Under Regulation T, the Fed has the authority to set initial margin requirements for the purchase of stocks on credit, which has been at 50% since 1974. The Fed should raise that minimum, and raise it now. Mr. Greenspan says “no,” of course, because (1) he cannot find evidence of a relationship between changes in margin requirements and changes in the level of the stock market, and (2) because an increase in margin requirements would discriminate against small investors, whose only source of stock market credit is their margin account. I have rejoinders to both of those objections.
When margin requirements were last changed in 1974, our financial system was dominated by banks and thrifts, living under Regulation Q ceilings on deposit rates. Thus, there are no data points on the effect of changes in margin requirements under the de-regulated, capital markets-driven financial system of today. But there are data points demonstrating that New Economy stocks are driving the wealth effect, and that margin debt as a percent of total stock market capitalization has accelerated sharply as New Economy stocks have taken on a lottery premium. Thus, I find Mr. Greenspan’s empirical evidence from over a quarter century ago that changes in margin requirements “don’t work” to be leaning on a very thin reed.
As to the issue of a hike in margin requirements being discriminatory to small investors, I have but one response: If a hike in margin requirements would be discriminatory, then the existence of margin requirements is discriminatory! Therefore, in this modern era of rooting out discrimination, Mr. Greenspan ironically makes a case for the elimination of margin requirements. But I don’t hear him arguing that!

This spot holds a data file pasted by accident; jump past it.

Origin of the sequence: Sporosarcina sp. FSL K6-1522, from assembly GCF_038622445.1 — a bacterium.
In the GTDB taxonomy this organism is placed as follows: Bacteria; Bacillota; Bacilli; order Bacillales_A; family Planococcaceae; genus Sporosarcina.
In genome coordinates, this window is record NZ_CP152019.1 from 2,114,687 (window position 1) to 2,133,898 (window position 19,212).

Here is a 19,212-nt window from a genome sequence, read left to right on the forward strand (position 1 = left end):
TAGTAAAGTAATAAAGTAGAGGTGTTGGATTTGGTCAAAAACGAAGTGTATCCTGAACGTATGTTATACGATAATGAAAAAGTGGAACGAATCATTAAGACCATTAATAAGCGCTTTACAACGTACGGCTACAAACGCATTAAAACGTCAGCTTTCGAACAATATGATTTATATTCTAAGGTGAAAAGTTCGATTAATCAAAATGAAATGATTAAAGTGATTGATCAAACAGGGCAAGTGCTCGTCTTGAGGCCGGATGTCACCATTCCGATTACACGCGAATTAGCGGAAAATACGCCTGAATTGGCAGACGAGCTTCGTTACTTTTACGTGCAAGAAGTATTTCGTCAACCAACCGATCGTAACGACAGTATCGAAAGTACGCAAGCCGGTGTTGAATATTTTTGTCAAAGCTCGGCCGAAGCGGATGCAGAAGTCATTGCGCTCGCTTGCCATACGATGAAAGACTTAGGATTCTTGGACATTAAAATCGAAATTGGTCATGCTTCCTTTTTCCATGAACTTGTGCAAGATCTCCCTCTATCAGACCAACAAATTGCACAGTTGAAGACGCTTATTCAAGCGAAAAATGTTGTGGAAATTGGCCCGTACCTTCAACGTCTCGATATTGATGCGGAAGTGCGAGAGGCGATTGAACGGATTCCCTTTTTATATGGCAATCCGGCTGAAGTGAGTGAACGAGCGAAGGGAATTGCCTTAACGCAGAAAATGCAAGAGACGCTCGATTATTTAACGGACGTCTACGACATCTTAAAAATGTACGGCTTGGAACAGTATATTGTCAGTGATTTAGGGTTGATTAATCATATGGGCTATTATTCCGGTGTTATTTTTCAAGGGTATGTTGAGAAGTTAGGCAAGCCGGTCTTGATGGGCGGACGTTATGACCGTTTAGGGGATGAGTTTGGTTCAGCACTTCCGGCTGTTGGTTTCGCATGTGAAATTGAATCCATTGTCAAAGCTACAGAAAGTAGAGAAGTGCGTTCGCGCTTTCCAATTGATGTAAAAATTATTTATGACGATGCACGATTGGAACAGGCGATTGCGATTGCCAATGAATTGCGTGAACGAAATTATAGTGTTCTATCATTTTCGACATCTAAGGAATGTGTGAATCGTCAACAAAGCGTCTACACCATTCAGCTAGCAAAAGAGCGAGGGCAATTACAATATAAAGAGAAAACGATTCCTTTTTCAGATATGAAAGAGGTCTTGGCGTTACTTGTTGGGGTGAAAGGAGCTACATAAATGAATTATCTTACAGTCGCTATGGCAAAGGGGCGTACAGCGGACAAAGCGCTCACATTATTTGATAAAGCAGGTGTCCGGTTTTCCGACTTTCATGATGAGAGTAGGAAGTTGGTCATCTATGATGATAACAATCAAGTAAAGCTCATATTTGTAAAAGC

Let me conclude with a few simple observations. What is going on in the New Economy is profoundly changing the world. Like Mr. Greenspan, I marvel at the ability of capitalism to fund the new and de-fund the old through a process of “creative destruction.” That said, it is clear to me—as it was to Mr. Greenspan a year ago—that stock market action in New Economy stocks is operating on a lottery principle, which by definition implies that it is a bubble. After all, the total market value of outstanding $2 lottery tickets is always greater than the size of the jackpots. Otherwise, there would be no profit motive for running lotteries.
It is also empirically the case that as New Economy stocks have risen dramatically relative to total stock market capitalization, margin debt has accelerated, both absolutely, and even more important, as a percent of total stock market capitalization. To me, this is prima facie evidence for a hike in margin requirements, rather than an interest-rate-hike only policy, which has its most nefarious effect not on speculation on Wall Street, but on the ability of average Americans to pursue their dreams on Main Street.
I thank you for the opportunity to present my views today, and look forward to your questions.
Paul McCulley Executive Vice President